At the beginning of September, a gallon of store-brand milk sold for $4.15 in Little Rock. A year earlier, it was nearly $3. Other staples, like bread, eggs, meat and vegetables, have also seen their prices rise. Add in volatile gasoline prices, and the cost of living is increasing across the state and nation.
The combination of inflated prices and low-wage growth is making a negative impact on many, but none more than the unemployed or under-employed. Across Arkansas, food banks and pantries said they are seeing an influx of clients looking for help to put a meal on the family table.
Gayle Priddy, a member of Immaculate Conception Church in North Little Rock, is director of Helping Hand of Greater Little Rock, a food pantry and thrift shop that provides groceries, clothing, medical supplies and limited financial assistance for rent and utilities to families in need in central Arkansas. She said she has witnessed an increased need from her client base as costs have increased as the world rebounded from the COVID-19 pandemic.
“More and more people are coming. Our numbers have certainly increased,” Priddy said, explaining Helping Hand served 880 families for the first time in August 2022 compared to 511 in August 2021.
The organization served 3,078 families in central Arkansas last month.
Many people Helping Hand serves are disabled, elderly, homeless or low-income.
“They may have a job, but they are not making enough to purchase food, gas for their car, insurance, rent. Their money just doesn’t stretch that far,” she said. “And even though the kids are in school and may get some meals, they’re still hungry. There’s still a family that they have to feed.”
Christine Jordan, CEO of the Food Bank of Northeast Arkansas in Jonesboro, said grocery prices have been trending up for quite some time going back to the supply chain issues during the pandemic, but the number of people who rely on her organization has increased dramatically and led to some heartbreaking situations.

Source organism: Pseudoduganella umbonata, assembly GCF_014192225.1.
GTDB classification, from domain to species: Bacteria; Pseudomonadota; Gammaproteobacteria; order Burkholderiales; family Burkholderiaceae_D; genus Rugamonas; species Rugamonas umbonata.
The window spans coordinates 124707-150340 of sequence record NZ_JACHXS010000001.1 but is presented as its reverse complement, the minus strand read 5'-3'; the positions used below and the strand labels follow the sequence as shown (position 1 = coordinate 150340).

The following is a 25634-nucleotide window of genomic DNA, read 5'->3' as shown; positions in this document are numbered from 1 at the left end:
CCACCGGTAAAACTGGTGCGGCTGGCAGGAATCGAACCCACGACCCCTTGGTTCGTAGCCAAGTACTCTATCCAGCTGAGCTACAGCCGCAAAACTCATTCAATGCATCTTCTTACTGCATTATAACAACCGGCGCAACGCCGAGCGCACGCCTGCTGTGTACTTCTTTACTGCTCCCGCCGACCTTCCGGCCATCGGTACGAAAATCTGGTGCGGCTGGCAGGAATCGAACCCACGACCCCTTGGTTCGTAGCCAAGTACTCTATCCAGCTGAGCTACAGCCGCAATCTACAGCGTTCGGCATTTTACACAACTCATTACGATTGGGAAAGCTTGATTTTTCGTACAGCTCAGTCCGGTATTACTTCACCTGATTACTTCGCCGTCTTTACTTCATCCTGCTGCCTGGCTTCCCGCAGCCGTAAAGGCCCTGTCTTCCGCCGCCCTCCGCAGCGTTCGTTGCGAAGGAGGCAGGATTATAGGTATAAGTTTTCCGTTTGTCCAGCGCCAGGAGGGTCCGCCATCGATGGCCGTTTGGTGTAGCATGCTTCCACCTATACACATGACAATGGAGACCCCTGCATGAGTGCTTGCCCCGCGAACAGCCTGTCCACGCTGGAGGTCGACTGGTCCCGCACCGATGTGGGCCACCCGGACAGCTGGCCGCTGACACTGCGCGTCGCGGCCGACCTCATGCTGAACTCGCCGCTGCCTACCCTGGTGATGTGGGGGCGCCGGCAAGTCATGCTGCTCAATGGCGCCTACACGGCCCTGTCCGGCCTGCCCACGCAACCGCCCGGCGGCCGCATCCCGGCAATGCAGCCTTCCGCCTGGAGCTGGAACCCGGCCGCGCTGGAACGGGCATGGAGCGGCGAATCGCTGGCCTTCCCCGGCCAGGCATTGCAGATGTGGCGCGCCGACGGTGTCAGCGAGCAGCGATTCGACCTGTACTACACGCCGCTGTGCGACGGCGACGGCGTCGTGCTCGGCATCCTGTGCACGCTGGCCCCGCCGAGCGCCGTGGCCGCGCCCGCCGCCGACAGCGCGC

“We typically don’t run out of food at our mobile distribution, but in the last couple of weeks, we’ve seen an increase in the number of people coming, and we have actually turned away people at some of our mobile distributions,” Jordan said. “We’re hearing from a lot of people that we’re serving that they’ve used their funds to make ends meet, and now they don’t have an emergency nest egg.
“I’ve been doing this for a lot of years, and I never cease to be amazed at the number of people who don’t think that hunger is an issue in Arkansas or the United States,” she said. “It may look different than a third-world country. But the fact of the matter is, we have millions of people in the United States that don’t know where they’re going to get their next meal. They don’t have the resources to purchase food adequately for their families. We have almost 66,000 food-insecure people, and that’s just right here in northeast Arkansas.”
Kent Eikenberry, president and ?CEO of the Northwest Arkansas Food Bank in Springdale, said since the first of the year, his organization has been averaging more than 400 first-time visitors a week.
“We’re certainly seeing an impact from inflation,” Eikenberry said. “Those people who were living on the edge, inflation has pushed them over the edge.”
He points out that a dozen eggs that until recently cost 88 cents at his local store is now more than $3.
“And it’s across the board,” he said. “We really thought that once COVID was over things would settle down a little bit, but we’ve gone right into inflation, so the need has continued to be there.”
While a push for increased pay, especially minimum wage, has been popular, he said some numbers just don’t add up.
“The cost of living has gotten to the point where if somebody is working for $15 an hour, which is a really high-paying job in most of Arkansas, they’re making $31,000 a year before taxes,” Eikenberry said. “By the time you start dividing all that up, especially if they have a family, the food banks and pantries are becoming part of our food-insecure neighbors’ monthly budget.
“It’s hard for parents to have to make that decision whether or not they’re going to feed their kids,” he said. “I’m just thankful that we’re there and able to help, and the community helps them.”
While recent price inflation is a major concern, Priddy said Helping Hand is still working through lingering COVID-related precautions to keep its clients, staff of two and many volunteers healthy. The organization has limited the number of people it allows in its building on the campus of the former St. Bartholomew High School, and all must wear a mask.